Barbara Covett is a high school teacher in her early 60s – a veteran educator who knows the ins and outs of the teaching life yet lives a lonely, unremarkable and slightly bitter life. When the attractive, stylish and slightly clueless Sheba Hart comes to St Gregory to teach pottery, Barbara latches on to the possibility of finally having a friend and confidante. The two strike up a friendship, albeit an uneven one where Barbara’s feelings towards her new friend are much stronger than those of the younger and wealthier Sheba, who is married to a famous economist and has two children. When Barbara, and later the school, discovers that Sheba is having an affair with a 15-year-old student, their lives start to unravel.
Notes on a Scandal is told entirely from the point of view of the seemingly placid Barbara as she documents the affair, the scandal and the inevitable downfall of Sheba – she is forced to move out of her family’s home and into Barbara’s. As the older woman starts to gain the power in the co-dependent relationship between the two, her desperation for meaning, importance and companionship reveal her unreliability as a narrator.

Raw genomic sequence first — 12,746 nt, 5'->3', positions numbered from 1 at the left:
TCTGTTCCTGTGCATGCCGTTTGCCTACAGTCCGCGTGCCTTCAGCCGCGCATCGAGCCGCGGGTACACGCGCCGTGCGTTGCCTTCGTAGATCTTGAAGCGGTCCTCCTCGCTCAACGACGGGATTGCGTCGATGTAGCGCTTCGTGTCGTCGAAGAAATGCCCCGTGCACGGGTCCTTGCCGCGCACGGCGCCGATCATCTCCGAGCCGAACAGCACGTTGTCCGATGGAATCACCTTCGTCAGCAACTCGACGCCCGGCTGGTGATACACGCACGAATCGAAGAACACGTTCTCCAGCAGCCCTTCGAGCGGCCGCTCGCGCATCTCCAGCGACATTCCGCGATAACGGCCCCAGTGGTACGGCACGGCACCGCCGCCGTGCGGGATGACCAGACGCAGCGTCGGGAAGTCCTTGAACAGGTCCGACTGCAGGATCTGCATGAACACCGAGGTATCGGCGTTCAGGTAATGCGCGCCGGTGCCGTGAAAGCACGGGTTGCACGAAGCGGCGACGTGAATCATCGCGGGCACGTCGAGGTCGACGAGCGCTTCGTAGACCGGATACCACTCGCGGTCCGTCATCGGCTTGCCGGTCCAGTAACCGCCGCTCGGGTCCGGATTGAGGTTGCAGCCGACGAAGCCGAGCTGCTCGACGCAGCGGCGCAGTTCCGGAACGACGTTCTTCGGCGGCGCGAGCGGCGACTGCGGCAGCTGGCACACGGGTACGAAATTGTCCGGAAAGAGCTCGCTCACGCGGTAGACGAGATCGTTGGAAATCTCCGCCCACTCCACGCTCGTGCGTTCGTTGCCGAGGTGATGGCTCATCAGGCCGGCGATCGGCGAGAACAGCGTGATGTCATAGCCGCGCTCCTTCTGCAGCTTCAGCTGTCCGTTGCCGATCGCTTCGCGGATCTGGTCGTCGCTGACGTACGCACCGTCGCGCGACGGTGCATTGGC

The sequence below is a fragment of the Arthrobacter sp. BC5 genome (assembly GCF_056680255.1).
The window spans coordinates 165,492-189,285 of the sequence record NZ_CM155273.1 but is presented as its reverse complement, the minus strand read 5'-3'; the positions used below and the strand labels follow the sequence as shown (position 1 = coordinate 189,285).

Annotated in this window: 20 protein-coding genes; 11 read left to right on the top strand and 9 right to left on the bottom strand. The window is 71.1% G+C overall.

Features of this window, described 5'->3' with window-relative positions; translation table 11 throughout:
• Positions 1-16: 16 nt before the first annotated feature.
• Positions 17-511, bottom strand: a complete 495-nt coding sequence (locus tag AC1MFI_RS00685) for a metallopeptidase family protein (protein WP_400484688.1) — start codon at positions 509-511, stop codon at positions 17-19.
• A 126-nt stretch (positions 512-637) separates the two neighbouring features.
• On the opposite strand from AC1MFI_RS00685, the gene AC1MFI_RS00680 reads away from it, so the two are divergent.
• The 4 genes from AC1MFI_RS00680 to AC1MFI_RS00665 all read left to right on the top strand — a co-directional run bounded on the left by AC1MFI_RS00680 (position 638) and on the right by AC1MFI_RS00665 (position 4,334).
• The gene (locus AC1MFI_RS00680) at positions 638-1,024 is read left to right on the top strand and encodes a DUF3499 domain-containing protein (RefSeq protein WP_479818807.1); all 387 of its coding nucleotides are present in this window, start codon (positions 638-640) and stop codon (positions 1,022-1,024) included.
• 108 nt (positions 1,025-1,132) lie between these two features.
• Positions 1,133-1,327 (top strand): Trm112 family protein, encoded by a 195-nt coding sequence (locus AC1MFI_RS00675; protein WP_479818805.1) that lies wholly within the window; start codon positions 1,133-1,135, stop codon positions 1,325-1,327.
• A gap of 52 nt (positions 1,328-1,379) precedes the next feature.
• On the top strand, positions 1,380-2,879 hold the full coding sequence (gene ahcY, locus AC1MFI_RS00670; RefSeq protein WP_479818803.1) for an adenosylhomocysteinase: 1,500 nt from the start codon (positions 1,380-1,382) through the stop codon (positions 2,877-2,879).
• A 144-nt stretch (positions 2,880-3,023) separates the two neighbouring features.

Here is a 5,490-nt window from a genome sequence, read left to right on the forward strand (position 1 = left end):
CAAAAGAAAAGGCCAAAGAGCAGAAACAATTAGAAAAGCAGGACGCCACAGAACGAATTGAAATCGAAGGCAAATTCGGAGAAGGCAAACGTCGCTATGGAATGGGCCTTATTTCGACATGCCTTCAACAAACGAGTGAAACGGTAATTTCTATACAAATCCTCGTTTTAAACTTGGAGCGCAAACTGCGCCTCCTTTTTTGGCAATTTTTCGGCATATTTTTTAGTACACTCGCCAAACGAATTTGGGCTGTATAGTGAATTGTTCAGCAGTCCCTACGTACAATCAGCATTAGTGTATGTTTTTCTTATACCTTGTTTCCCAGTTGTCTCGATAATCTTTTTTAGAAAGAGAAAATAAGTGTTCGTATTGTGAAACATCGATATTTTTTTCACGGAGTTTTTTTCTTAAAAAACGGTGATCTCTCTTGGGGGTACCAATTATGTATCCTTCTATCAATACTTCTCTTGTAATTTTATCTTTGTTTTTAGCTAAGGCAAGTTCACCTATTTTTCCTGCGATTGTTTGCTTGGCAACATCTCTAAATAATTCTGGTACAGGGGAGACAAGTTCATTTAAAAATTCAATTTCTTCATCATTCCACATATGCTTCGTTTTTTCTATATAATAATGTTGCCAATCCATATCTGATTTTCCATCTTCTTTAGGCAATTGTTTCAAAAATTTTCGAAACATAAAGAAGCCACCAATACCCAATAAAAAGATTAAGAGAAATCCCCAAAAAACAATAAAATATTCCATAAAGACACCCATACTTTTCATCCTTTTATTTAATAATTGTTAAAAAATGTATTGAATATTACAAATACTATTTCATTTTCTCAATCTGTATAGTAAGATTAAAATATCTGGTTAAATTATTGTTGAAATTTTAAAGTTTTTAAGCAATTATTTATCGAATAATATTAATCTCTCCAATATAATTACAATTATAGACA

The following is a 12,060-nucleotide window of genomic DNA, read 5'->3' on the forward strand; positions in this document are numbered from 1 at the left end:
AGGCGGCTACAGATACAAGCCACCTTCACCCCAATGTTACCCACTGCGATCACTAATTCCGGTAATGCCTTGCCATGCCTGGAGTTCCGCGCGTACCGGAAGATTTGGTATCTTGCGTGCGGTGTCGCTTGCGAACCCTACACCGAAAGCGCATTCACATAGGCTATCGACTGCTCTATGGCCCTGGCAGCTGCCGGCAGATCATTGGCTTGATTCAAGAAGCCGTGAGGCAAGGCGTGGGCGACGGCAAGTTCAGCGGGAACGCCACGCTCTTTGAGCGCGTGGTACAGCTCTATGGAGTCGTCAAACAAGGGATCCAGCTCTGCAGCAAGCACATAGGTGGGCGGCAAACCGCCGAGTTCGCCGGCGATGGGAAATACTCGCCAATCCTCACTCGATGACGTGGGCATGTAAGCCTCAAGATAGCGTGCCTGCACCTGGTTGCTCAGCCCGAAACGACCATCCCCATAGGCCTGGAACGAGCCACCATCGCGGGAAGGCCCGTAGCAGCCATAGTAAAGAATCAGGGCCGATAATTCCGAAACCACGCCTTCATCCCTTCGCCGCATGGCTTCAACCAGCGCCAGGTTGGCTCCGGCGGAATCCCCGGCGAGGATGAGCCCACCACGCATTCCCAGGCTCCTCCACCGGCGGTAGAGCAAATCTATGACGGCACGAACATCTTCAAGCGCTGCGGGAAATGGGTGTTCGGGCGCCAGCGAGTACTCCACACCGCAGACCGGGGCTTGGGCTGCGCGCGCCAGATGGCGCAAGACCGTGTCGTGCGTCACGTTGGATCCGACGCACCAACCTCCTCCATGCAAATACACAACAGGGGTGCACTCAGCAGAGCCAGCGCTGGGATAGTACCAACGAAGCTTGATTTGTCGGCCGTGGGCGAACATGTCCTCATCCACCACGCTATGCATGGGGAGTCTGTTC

Darkly humorous, sinister and unfailingly told by Zoë Heller, the novel offers an uncomfortably astute glimpse into the loneliness, insecurities and the intricacies of a convoluted female friendship.
“Notes on a Scandal finds an elegant balance between dark comedy and tragedy,” said the Guardian in a review. “Heller handles it with wry grace, managing to mock her characters without allowing their story to tip into farce,” said the New York Times.
The book was turned into an Academy Award-nominated film starring Judi Dench and Cate Blanchett in 2006.
Published in 2003.